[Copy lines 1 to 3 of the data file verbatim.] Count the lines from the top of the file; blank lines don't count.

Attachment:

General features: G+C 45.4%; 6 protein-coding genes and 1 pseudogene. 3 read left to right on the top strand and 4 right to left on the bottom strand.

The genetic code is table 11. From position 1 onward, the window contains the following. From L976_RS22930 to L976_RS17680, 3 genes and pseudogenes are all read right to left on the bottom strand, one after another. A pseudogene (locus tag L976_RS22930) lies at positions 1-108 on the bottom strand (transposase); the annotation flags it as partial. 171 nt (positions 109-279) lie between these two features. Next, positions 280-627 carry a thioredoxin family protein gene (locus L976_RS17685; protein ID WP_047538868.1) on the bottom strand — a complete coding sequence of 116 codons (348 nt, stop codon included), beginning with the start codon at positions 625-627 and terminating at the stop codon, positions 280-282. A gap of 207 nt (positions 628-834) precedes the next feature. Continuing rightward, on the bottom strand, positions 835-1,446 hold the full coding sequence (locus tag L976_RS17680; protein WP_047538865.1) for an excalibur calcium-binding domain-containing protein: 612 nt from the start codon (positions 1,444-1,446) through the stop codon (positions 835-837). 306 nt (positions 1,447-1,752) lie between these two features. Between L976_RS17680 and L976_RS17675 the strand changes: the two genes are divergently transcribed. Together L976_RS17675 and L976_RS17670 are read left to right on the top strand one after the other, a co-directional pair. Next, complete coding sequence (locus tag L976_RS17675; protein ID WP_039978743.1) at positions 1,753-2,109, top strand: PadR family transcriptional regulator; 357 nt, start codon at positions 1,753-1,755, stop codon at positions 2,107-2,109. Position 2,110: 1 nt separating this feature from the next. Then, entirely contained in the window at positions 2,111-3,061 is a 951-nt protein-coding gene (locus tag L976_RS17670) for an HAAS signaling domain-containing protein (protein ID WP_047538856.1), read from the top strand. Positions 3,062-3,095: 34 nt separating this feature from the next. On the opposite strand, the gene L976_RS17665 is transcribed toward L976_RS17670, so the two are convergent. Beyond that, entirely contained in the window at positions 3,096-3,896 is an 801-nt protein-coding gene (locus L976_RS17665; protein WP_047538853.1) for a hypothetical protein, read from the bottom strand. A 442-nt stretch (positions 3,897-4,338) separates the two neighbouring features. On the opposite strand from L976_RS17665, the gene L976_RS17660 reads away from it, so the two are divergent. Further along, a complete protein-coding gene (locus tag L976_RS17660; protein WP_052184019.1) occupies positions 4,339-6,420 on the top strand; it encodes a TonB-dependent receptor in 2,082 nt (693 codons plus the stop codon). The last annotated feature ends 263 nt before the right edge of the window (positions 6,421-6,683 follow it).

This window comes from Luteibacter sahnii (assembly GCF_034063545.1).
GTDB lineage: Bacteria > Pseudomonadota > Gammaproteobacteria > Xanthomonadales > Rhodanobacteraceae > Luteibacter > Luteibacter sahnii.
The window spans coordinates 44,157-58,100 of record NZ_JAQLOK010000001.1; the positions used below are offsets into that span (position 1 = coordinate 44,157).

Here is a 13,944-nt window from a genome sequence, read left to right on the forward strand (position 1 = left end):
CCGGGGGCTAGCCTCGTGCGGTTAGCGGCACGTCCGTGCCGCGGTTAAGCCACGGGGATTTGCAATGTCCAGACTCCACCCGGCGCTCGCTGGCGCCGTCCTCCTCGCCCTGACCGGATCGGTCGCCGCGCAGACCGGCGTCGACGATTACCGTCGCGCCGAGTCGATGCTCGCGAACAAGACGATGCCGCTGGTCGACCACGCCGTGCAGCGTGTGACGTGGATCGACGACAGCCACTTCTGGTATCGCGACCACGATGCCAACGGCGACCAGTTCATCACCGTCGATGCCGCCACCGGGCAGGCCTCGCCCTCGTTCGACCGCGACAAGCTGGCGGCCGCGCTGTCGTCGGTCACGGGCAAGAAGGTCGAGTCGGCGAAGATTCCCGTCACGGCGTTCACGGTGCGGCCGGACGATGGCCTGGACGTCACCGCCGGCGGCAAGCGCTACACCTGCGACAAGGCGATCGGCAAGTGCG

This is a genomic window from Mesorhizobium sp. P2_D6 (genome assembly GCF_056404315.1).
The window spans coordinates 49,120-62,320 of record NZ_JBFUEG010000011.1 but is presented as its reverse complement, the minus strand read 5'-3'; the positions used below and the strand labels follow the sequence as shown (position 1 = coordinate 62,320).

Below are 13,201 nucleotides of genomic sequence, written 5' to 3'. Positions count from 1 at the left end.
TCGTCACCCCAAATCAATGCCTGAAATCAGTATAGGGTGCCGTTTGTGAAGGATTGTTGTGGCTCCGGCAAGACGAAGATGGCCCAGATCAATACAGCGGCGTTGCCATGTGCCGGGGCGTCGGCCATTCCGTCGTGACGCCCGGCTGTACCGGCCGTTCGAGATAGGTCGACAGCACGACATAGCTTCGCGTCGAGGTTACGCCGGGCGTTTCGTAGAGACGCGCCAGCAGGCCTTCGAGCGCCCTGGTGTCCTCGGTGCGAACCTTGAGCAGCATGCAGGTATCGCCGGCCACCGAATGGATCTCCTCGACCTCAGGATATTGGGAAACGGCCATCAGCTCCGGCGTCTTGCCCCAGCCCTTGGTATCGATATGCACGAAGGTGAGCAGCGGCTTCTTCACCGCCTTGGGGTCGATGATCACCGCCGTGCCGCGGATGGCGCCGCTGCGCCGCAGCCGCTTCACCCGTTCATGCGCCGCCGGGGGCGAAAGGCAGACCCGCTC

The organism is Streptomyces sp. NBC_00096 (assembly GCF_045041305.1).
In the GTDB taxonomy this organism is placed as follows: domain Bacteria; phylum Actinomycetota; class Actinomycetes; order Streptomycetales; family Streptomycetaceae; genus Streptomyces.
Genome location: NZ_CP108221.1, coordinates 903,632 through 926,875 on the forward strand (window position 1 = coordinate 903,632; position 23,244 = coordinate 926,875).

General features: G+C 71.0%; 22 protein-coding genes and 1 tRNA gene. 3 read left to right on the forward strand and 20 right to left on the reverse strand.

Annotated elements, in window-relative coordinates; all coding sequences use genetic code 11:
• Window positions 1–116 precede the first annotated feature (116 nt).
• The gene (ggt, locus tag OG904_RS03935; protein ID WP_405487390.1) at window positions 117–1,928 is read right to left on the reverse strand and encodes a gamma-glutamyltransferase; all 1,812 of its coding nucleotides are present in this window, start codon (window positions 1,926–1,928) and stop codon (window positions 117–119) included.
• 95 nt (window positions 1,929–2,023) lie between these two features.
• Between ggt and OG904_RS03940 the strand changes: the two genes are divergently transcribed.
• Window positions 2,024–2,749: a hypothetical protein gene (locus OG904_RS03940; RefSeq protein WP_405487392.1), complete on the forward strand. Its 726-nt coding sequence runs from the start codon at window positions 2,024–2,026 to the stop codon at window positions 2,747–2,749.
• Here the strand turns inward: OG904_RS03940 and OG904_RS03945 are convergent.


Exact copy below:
General features: G+C 45.4%; 6 protein-coding genes and 1 pseudogene. 3 read left to right on the top strand and 4 right to left on the bottom strand.

The genetic code is table 11. From position 1 onward, the window contains the following. From L976_RS22930 to L976_RS17680, 3 genes and pseudogenes are all read right to left on the bottom strand, one after another. A pseudogene (locus tag L976_RS22930) lies at positions 1-108 on the bottom strand (transposase); the annotation flags it as partial. 171 nt (positions 109-279) lie between these two features. Next, positions 280-627 carry a thioredoxin family protein gene (locus L976_RS17685; protein ID WP_047538868.1) on the bottom strand — a complete coding sequence of 116 codons (348 nt, stop codon included), beginning with the start codon at positions 625-627 and terminating at the stop codon, positions 280-282. A gap of 207 nt (positions 628-834) precedes the next feature. Continuing rightward, on the bottom strand, positions 835-1,446 hold the full coding sequence (locus tag L976_RS17680; protein WP_047538865.1) for an excalibur calcium-binding domain-containing protein: 612 nt from the start codon (positions 1,444-1,446) through the stop codon (positions 835-837). 306 nt (positions 1,447-1,752) lie between these two features. Between L976_RS17680 and L976_RS17675 the strand changes: the two genes are divergently transcribed. Together L976_RS17675 and L976_RS17670 are read left to right on the top strand one after the other, a co-directional pair. Next, complete coding sequence (locus tag L976_RS17675; protein ID WP_039978743.1) at positions 1,753-2,109, top strand: PadR family transcriptional regulator; 357 nt, start codon at positions 1,753-1,755, stop codon at positions 2,107-2,109. Position 2,110: 1 nt separating this feature from the next. Then, entirely contained in the window at positions 2,111-3,061 is a 951-nt protein-coding gene (locus tag L976_RS17670) for an HAAS signaling domain-containing protein (protein ID WP_047538856.1), read from the top strand. Positions 3,062-3,095: 34 nt separating this feature from the next. On the opposite strand, the gene L976_RS17665 is transcribed toward L976_RS17670, so the two are convergent. Beyond that, entirely contained in the window at positions 3,096-3,896 is an 801-nt protein-coding gene (locus L976_RS17665; protein WP_047538853.1) for a hypothetical protein, read from the bottom strand. A 442-nt stretch (positions 3,897-4,338) separates the two neighbouring features. On the opposite strand from L976_RS17665, the gene L976_RS17660 reads away from it, so the two are divergent. Further along, a complete protein-coding gene (locus tag L976_RS17660; protein WP_052184019.1) occupies positions 4,339-6,420 on the top strand; it encodes a TonB-dependent receptor in 2,082 nt (693 codons plus the stop codon). The last annotated feature ends 263 nt before the right edge of the window (positions 6,421-6,683 follow it).

This window comes from Luteibacter sahnii (assembly GCF_034063545.1).